KANSAS CITY, Mo. _ A doctor dictates his report into a
computer before he is done examining his patient.
Across town, a factory worker reads aloud a string of numbers
on a product; a radio strapped to his waist broadcasts the data
to a far-off computer.
Both applications were devised by CompuSpeak Laboratories Inc.
of Olathe, Kan., a player in the new industry being built around
Bypassing computer keyboards and speaking data directly into
computers is a new frontier along the information highway.
Already, it is a $300 million a year business and it should more
than double to $750 million in three years, according to the
Yankee Group, a Boston-based consulting firm.
One of the major users of the technology is Sprint Corp. Since
January the Westwood, Kan., company has marketed a voice card
that allows users to speak their identification numbers into a
computer reached by dialing an "800" number. Callers then
verbally instruct the computer to call one of 10 phone numbers.
Futurists have long dreamed of other speech-recognition
applications, such as using computer robots to automatically
translate English to Japanese. Apple Computer several years ago
developed a video that simulated a professor instructing a
computer to gather data.
Such novel technology requires powerful computers and software
that converts the human voice into a stream of 1's and 0's, the
language of computers.
The hard part is programming computers to recognize context,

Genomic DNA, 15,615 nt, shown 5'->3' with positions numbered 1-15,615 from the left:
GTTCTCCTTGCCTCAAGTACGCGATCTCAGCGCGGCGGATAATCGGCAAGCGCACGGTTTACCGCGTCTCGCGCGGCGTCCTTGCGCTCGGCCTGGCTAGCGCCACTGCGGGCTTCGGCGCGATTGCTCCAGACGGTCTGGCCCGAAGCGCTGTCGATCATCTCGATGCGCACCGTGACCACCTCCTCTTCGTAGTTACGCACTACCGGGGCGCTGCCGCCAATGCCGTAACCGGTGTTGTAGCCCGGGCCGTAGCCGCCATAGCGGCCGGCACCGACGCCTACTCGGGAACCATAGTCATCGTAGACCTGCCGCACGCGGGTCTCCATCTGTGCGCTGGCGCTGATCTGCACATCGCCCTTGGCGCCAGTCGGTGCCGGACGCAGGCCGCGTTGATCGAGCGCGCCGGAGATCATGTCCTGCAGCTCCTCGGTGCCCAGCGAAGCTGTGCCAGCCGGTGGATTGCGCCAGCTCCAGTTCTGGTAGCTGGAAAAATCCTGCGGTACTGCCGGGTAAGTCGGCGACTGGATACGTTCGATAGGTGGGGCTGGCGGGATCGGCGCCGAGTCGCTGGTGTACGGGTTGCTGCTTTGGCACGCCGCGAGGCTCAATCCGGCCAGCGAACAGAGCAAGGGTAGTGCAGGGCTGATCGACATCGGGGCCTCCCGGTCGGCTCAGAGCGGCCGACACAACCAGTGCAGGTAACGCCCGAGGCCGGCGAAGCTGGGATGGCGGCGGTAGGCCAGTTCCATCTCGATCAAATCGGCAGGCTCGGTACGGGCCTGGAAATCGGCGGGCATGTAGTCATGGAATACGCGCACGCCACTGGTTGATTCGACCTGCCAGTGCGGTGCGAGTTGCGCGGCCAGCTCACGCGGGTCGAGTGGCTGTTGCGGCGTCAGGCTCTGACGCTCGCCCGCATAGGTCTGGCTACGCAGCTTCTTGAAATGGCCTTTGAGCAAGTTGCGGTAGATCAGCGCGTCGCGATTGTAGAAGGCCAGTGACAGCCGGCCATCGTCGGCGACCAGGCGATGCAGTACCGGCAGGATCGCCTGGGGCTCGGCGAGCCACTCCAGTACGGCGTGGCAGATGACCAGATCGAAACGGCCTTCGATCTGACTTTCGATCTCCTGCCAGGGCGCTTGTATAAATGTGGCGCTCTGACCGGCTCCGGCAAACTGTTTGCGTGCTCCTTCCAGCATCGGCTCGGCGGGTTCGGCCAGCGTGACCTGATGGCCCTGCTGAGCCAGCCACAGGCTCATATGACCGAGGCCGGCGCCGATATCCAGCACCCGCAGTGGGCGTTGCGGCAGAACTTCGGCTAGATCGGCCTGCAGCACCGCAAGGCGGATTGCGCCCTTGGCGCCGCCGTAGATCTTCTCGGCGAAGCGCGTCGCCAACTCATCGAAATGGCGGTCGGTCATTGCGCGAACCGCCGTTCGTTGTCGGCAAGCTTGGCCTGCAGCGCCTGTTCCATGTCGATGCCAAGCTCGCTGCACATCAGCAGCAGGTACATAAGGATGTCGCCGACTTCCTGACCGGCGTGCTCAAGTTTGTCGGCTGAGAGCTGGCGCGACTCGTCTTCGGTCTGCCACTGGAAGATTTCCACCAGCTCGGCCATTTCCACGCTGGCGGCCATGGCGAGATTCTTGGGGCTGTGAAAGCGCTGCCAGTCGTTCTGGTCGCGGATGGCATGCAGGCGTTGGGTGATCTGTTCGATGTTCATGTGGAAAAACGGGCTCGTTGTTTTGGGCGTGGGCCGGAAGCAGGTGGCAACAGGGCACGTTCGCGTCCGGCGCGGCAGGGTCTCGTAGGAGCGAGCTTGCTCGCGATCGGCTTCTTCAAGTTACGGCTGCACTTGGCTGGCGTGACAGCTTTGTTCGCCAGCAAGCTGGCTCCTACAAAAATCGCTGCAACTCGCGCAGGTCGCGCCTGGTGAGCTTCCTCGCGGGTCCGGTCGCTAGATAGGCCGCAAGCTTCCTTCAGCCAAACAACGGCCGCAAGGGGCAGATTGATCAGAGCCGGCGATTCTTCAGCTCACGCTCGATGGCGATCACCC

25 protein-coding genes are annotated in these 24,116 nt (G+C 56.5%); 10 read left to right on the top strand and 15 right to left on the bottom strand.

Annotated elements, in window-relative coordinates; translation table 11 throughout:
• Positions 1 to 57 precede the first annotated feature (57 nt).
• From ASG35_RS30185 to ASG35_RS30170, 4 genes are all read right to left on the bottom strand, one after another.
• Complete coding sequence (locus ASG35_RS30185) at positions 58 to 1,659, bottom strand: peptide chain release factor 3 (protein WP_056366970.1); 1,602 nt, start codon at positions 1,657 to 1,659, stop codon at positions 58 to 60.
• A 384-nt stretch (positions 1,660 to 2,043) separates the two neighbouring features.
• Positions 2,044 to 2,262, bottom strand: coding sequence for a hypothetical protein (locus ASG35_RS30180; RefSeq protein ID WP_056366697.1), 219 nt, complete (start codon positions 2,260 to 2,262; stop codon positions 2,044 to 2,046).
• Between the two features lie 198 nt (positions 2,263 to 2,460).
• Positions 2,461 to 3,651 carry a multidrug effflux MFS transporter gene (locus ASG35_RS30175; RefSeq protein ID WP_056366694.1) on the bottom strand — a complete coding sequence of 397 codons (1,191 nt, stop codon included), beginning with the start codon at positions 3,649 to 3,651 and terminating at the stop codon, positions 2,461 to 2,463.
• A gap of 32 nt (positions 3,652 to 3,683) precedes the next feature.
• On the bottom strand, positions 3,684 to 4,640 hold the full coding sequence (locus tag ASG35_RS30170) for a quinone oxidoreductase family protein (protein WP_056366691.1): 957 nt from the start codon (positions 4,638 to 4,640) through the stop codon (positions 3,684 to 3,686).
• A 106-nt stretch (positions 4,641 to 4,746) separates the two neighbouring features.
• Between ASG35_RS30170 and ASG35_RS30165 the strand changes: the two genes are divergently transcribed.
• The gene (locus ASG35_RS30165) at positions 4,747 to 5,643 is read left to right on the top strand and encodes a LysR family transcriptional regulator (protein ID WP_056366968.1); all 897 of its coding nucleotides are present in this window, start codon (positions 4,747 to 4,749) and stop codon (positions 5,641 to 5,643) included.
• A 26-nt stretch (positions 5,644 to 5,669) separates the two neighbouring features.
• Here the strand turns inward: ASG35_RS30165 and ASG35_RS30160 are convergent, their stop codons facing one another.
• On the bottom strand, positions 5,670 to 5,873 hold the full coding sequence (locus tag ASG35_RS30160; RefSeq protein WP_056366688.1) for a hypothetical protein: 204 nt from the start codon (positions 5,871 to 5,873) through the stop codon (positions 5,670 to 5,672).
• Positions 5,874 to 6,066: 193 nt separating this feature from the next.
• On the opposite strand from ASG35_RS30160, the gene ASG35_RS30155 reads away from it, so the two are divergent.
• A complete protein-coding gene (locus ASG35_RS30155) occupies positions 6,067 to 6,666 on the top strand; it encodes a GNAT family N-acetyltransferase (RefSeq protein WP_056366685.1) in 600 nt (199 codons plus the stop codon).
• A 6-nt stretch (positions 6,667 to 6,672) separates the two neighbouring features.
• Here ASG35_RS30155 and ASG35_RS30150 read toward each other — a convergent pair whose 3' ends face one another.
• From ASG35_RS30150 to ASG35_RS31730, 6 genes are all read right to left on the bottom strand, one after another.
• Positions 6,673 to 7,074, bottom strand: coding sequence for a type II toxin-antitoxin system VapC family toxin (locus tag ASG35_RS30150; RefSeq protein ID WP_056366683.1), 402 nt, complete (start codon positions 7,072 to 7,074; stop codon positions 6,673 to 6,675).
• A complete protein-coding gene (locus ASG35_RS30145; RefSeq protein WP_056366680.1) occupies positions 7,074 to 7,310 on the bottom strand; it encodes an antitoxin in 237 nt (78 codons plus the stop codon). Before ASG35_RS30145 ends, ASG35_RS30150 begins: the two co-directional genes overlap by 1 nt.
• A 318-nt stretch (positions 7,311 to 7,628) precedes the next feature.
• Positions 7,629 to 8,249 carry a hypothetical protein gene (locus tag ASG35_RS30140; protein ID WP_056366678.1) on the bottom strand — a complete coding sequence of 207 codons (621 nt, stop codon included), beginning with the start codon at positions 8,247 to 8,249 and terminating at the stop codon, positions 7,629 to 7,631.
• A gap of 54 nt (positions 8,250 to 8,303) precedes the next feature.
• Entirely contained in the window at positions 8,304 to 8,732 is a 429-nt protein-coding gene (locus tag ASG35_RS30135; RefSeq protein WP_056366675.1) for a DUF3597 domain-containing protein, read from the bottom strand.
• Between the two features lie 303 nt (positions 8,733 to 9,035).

when "two" is not "too," or "know" is not "no."
A speaker's voice, represented by analog sound waves, is
converted into a digital format of 1's and 0's, and the data are
then compressed. Once a digital pattern is recognized by the
computer system, the computer "translates" that pattern into text
on a computer screen.
CompuSpeak, which was founded eight years ago, and a handful
of other pioneering companies nationwide are building businesses
around specialized speech-recognition systems and software.
CompuSpeak's revenues have exceeded $10 million a year, and
100 employees work at the company.
Brian Adamik, director of consumer communications at the
Yankee Group, said software companies were looking at
speech-recognition technology to make it easier to use their
products. Working with Lotus accounting software, for example, a
computer user could say "open spreadsheet" and be ready to go.
Telephone and cellular phone companies also are deploying the
voice-recognition technology. Besides Sprint, local telephone
companies such as Ameritech of Chicago use similar technology.
Cellular phone companies see particular merit in letting
motorists verbally interact with their phones instead of having
to use their hands to make calls.
Advanced research facilities, like AT T's Bell Laboratories in
New Jersey, for years have been researching the very tricky
problem of developing computers and software that recognize
continuous speech. …